Please review management of refractory seizure activity in dogs and cats.
Dr. C.W. Dewey gave an excellent lecture at the 2007 American College of Veterinary Internal Medicine Forum on “Recent and
Upcoming Developments with the New Anticonvulsant Drugs.” Here are some relevant points:
During the past 10 to 15 years, a number of new anticonvulsant drugs have been introduced for the treatment of human seizure
disorders, some of which have been shown to be safe and effective for use in dogs. These drugs include gabapentin, felbamate,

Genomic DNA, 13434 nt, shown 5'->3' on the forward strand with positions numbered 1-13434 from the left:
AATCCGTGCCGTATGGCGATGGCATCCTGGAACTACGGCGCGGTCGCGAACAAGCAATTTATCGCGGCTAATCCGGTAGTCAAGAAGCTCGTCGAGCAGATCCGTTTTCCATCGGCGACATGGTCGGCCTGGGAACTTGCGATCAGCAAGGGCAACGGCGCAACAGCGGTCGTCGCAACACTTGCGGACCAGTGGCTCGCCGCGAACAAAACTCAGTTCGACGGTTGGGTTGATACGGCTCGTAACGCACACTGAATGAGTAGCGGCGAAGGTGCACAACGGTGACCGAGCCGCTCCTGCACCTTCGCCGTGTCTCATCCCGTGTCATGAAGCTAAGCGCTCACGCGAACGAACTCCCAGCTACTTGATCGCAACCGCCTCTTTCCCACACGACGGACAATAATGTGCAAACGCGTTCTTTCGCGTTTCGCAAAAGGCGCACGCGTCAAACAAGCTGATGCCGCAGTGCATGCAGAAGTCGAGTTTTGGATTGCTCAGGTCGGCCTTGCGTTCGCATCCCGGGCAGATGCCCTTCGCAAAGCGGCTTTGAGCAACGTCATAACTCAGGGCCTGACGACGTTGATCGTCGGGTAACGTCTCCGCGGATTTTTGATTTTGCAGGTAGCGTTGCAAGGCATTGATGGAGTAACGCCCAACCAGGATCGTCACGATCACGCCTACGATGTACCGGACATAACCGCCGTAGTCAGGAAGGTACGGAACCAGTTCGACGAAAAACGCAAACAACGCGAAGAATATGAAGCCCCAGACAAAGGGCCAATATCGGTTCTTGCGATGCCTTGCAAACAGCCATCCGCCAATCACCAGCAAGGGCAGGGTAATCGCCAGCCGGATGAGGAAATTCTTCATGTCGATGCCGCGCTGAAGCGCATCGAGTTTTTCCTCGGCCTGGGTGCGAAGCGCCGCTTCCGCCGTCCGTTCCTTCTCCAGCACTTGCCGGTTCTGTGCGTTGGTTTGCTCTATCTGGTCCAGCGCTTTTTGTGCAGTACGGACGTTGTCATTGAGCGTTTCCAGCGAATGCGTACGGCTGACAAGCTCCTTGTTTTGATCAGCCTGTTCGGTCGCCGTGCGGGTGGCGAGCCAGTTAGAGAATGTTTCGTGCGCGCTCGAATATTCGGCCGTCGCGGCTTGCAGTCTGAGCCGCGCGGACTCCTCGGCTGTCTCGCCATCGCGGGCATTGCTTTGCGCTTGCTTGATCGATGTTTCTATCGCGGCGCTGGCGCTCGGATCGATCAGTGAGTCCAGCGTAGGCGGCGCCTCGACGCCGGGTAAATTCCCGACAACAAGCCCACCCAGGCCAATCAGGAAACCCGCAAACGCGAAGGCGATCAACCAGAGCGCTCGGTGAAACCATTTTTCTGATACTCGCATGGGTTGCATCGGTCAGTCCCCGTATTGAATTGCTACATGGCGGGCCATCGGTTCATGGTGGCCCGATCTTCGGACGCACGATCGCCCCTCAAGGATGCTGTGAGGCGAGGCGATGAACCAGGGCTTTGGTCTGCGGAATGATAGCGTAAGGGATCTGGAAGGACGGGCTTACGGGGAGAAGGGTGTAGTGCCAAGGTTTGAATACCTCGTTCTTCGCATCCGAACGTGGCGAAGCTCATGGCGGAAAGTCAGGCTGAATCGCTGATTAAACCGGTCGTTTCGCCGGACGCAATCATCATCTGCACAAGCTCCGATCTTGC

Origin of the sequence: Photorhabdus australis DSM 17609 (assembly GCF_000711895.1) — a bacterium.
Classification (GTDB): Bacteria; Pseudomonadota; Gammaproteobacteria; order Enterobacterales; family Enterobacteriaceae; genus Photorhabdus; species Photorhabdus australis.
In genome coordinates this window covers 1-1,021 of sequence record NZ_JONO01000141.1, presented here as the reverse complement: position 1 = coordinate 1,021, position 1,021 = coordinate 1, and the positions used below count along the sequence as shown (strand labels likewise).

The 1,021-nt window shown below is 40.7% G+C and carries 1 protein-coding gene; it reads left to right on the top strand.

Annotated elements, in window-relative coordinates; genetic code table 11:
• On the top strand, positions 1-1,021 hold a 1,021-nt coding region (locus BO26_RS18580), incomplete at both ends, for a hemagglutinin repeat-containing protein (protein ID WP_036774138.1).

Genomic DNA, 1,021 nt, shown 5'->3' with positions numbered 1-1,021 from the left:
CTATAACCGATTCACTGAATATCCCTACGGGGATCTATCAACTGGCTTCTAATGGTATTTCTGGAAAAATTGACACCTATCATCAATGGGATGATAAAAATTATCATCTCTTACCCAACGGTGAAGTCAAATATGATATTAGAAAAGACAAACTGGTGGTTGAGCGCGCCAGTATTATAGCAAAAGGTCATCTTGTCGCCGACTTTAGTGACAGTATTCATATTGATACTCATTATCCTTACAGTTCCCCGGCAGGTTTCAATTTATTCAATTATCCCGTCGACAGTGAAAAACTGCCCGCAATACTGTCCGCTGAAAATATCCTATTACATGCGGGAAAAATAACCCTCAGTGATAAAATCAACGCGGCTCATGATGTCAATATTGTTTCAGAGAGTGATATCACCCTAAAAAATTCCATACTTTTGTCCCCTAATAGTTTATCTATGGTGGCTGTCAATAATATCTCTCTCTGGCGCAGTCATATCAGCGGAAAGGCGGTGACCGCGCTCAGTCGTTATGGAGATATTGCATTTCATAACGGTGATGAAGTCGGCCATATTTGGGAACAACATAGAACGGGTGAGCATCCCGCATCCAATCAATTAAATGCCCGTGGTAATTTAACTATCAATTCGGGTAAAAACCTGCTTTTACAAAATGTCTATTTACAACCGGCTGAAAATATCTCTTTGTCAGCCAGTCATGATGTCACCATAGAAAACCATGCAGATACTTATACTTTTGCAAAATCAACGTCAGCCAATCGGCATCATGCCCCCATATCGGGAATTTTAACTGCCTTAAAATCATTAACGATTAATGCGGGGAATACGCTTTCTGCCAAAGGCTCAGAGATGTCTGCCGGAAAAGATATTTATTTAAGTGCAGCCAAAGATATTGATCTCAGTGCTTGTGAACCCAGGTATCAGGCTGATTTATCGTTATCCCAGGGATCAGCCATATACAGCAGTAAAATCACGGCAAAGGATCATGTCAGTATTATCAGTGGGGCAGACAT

zonisamide and levitiracetam.
These anticonvulsant agents currently are used as an “add-on” drug for dogs with refractory seizure disorders. With the exception
of levitiracetam, information on the use of such drugs in feline seizure disorders is anecdotal. But as these drugs get older
and begin to emerge as less-expensive generic products, their clinical applicability in veterinary medicine continues to expand.
In general, these drugs have fewer side effects than the standard drugs, phenobarbital and potassium bromide, and are being
considered more frequently as first-line anticonvulsant therapy for canine epilepsy. In addition to expanded use as maintenance
anticonvulsant agents in dogs (and to a lesser extent in cats), two of these drugs (levitiracetam and zonisamide) have potential
use in emergency settings (i.e., for status epilepticus and cluster seizures).